Flemming has an answer, and he informed those at the public meeting of it.

     "Listen, people, next year is an election year," Flemming said, drawing an immediate round of applause. "I'm not going to tell you who to vote for It seems to me that most of these hare-brained ideas have come about in the last year. Let's get together and fight for what we believe in here and make sure this one doesn't become a reality."

 


 

Cedar Valley Times,
Wednesday, December 4, 1985.

Dr. Anthony questions cost savings of school move.

VINTON — Gov. Terry Branstad proposed Tuesday the merger of the Iowa Braille and Sight Saving School with the Iowa School for the Deaf in Council Bluffs along with an expansive plan to cut expenses and to downsize and reorganize state government. If approved by the Iowa Legislature, the educational program in Vinton would be annexed to the program in Council Bluffs.

     Branstad made the recommendation yesterday, as scheduled, as part of a government reorganizational effort to cut into a projected $107 million deficit.

     He has predicted the merger will save the state $1 million a year, though no study has been produced to back the governor's financial projections.

     The governor also suggested a facility for convicted drunk drivers would serve as a replacement facility here once the Braille school is vacated.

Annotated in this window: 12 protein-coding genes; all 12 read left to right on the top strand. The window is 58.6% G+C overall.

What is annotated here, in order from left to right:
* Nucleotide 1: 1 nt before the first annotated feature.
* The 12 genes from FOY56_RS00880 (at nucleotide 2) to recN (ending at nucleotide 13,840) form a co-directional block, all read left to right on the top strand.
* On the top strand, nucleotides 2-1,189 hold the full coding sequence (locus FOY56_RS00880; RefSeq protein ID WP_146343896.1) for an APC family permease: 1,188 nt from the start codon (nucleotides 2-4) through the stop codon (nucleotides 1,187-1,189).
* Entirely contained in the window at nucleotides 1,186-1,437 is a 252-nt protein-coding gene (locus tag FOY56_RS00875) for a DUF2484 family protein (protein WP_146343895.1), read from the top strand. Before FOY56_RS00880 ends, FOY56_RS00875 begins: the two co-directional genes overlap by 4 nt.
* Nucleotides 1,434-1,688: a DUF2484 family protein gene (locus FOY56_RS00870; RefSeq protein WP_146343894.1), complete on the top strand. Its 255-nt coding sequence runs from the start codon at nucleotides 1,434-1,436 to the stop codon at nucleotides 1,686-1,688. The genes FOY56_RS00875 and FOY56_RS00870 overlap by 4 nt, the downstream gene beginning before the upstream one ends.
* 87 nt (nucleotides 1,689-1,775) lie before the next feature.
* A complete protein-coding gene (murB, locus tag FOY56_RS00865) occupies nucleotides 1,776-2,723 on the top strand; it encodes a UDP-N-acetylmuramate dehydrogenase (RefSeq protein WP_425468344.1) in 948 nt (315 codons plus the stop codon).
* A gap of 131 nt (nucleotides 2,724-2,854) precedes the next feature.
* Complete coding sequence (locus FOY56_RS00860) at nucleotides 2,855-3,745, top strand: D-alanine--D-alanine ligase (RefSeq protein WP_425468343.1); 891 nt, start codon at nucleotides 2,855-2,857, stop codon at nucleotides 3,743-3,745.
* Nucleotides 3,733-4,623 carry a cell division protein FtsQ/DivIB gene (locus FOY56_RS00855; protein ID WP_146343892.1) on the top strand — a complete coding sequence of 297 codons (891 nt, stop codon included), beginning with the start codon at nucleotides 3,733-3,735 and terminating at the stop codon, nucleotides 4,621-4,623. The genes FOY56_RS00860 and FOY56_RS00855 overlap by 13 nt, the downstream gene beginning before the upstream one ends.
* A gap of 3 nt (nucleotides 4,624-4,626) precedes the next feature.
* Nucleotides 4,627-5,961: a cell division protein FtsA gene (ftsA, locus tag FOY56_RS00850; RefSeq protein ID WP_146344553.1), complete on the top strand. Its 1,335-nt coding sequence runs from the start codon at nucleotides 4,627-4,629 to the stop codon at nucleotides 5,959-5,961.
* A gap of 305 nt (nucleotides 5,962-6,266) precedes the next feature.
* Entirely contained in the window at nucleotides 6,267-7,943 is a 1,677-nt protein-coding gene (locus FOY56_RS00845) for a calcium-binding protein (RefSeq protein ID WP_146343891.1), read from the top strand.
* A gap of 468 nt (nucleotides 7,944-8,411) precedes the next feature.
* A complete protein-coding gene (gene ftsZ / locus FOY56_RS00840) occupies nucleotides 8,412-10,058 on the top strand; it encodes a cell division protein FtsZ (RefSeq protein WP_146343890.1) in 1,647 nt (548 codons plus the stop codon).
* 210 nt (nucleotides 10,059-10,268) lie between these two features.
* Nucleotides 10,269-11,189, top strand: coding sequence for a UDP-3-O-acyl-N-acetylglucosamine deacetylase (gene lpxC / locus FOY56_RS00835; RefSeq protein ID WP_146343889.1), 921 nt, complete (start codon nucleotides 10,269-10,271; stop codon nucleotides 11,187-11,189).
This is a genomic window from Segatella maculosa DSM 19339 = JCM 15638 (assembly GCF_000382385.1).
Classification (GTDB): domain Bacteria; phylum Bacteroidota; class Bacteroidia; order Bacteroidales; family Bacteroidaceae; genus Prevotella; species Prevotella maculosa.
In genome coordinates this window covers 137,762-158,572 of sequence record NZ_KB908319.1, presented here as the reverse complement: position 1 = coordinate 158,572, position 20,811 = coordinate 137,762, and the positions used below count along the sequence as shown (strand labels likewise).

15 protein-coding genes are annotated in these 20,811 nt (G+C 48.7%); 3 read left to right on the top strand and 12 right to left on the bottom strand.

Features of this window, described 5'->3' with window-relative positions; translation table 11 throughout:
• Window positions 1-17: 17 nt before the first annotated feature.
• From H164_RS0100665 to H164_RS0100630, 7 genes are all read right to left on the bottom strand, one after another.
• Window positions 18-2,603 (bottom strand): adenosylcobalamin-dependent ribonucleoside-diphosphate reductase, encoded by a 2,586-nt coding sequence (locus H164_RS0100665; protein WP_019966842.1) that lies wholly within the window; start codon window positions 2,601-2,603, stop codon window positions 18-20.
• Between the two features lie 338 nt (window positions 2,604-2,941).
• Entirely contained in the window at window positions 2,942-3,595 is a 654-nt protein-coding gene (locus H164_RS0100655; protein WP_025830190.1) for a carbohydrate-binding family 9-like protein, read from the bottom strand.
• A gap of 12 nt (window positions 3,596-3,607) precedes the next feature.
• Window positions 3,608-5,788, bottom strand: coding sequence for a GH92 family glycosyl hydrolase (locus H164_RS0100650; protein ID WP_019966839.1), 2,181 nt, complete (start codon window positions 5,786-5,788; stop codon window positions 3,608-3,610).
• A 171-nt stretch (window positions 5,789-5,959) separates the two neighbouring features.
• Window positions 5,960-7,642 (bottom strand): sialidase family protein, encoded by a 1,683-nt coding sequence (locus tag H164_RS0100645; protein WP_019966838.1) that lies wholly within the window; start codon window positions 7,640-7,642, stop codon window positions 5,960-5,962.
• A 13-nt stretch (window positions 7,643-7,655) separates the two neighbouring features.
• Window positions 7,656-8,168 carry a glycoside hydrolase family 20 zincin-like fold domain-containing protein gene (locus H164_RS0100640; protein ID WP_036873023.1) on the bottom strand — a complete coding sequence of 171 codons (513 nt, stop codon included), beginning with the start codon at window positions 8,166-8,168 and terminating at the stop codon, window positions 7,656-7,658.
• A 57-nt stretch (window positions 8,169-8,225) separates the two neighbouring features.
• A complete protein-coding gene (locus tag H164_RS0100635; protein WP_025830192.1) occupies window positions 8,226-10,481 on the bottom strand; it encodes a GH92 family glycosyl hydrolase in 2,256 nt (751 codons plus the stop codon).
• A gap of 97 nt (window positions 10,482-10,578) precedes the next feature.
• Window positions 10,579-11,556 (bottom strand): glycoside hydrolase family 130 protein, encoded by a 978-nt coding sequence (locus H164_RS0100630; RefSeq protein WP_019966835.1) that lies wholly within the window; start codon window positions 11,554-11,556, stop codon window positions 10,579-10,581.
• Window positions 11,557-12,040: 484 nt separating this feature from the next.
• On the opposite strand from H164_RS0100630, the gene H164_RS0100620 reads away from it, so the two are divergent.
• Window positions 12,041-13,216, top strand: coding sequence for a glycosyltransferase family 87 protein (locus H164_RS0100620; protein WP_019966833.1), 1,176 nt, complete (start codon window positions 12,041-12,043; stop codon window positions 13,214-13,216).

Monday night in Vinton at a special public meeting to discuss the governor's anticipated announcement, Dr. S.L. Anthony, a practicing physician here and a former school board member, questioned cost savings of the merger.

     Admitting to the estimated 550 persons who turned out on a frigid evening that he is "not an accountant" and adding he was "anxiously awaiting the report" from the State Board of Regents on projected costs, Anthony said the merger would cost the state $3 million immediately. That did not include an estimated $1 million a year over five to seven years to renovate the deaf school of their individual populations," Figg said about the staffs at both the school for the deaf and the Braille school, programs with which he has worked "The physical facilities created here in Vinton have been created specifically for the blind children. The staff at the school for the deaf has worked hard to do the same.